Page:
New Flag-to-Flag Bike Swap Procedure To Be Tested At Silverstone

A new bike swap procedure is to be tested at Silverstone for flag-to-flag races. After the riders failed to reach agreement on a single procedure at the Safety Commission meeting in Austria, Race Direction met with the teams to agree a new procedure. That procedure is to be tested on Friday, after FP2 at Silverstone.

French Eurosport reporter Vanessa Guerra tweeted out the diagram of the new procedure shared with the teams:

The changes made are all aimed at creating space in pit lane, and avoiding collisions. The bikes will be moved much closer to the garages. The bikes coming in will have to be parked behind the second bike. Bikes will have to come in at a 45° angle, while the second bike will also be parked at a 45° angle. After the rider has swapped from one bike to the next, they will have to wait to be released by a mechanic holding an F1-style lollipop, who will scan behind and ensure it is safe for the riders to leave pit lane.

Below is the official press release from Dorna:


Test of new MotoGP™ bike swap procedure

Trial of new bike swap procedure to take place following MotoGP FP2

There are some small changes to Friday’s schedule at the Octo British Grand Prix: the MotoGP™ grid will test a new bike swap procedure for flag-to-flag races at the end of their FP2 session. Moto2™ FP2 will therefore begin ten minutes later.

After the chequered flag comes out at the end of MotoGP™ FP2, riders will return to pitlane and swap bikes using the new, trial system. They will then exit pitlane to do one more lap of the track, and may do a practice start on that lap.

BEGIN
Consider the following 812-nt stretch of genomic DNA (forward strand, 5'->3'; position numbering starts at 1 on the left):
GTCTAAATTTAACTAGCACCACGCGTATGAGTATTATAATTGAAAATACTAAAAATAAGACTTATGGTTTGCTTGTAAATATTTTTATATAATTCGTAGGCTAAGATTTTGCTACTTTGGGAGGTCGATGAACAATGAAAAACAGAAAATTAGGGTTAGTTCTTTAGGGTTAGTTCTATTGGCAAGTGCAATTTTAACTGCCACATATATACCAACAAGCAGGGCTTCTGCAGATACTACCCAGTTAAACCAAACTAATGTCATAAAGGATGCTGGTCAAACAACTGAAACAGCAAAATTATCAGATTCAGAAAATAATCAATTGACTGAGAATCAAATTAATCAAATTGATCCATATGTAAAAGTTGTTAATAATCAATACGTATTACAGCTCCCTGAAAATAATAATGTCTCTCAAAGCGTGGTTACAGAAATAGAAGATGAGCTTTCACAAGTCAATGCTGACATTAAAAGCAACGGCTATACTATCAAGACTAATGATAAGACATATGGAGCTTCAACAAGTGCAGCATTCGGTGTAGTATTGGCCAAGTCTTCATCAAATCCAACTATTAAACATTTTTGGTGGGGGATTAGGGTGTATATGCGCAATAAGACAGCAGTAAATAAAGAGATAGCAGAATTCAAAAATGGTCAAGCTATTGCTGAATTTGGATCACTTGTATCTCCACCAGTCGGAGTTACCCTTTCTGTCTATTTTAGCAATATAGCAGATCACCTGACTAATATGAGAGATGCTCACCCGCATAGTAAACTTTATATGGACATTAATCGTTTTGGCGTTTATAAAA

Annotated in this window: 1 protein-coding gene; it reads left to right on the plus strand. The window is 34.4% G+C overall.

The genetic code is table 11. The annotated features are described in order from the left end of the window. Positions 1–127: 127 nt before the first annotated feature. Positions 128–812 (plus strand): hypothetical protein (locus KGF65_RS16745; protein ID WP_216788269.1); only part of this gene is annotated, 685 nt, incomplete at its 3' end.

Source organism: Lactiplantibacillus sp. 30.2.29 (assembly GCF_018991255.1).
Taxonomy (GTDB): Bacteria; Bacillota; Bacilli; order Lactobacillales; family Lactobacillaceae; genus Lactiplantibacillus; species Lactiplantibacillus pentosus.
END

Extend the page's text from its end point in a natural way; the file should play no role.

This new bike swap process will have signs on pitlane indicating the point at which riders may turn in, and a new bike position for all teams. It will also include a mechanic with a lollipop whose sole task is to observe pitlane traffic during the bike swap and ensure his/her rider is released safely.

Moto2™ FP2 will begin at 15:15 local time (GMT +1).

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Comments

I get the idea of this given what has happened in the past during a bike swap. I guess we'll have to see how it goes. I don't really see any issue with this but this does have a hint of F1 about it. Safety is certainly a noble goal but what do the veteran spectators of MotoGP think?

Just out of curiosity what do you think David?

Total votes: 53

I do not wish to pick a fight, but I am slightly irked by two parts of your comment.

I don't think safety is just a noble goal, but a vital one, sometimes literally. Any reasonable step towards more of it in racing should be supported.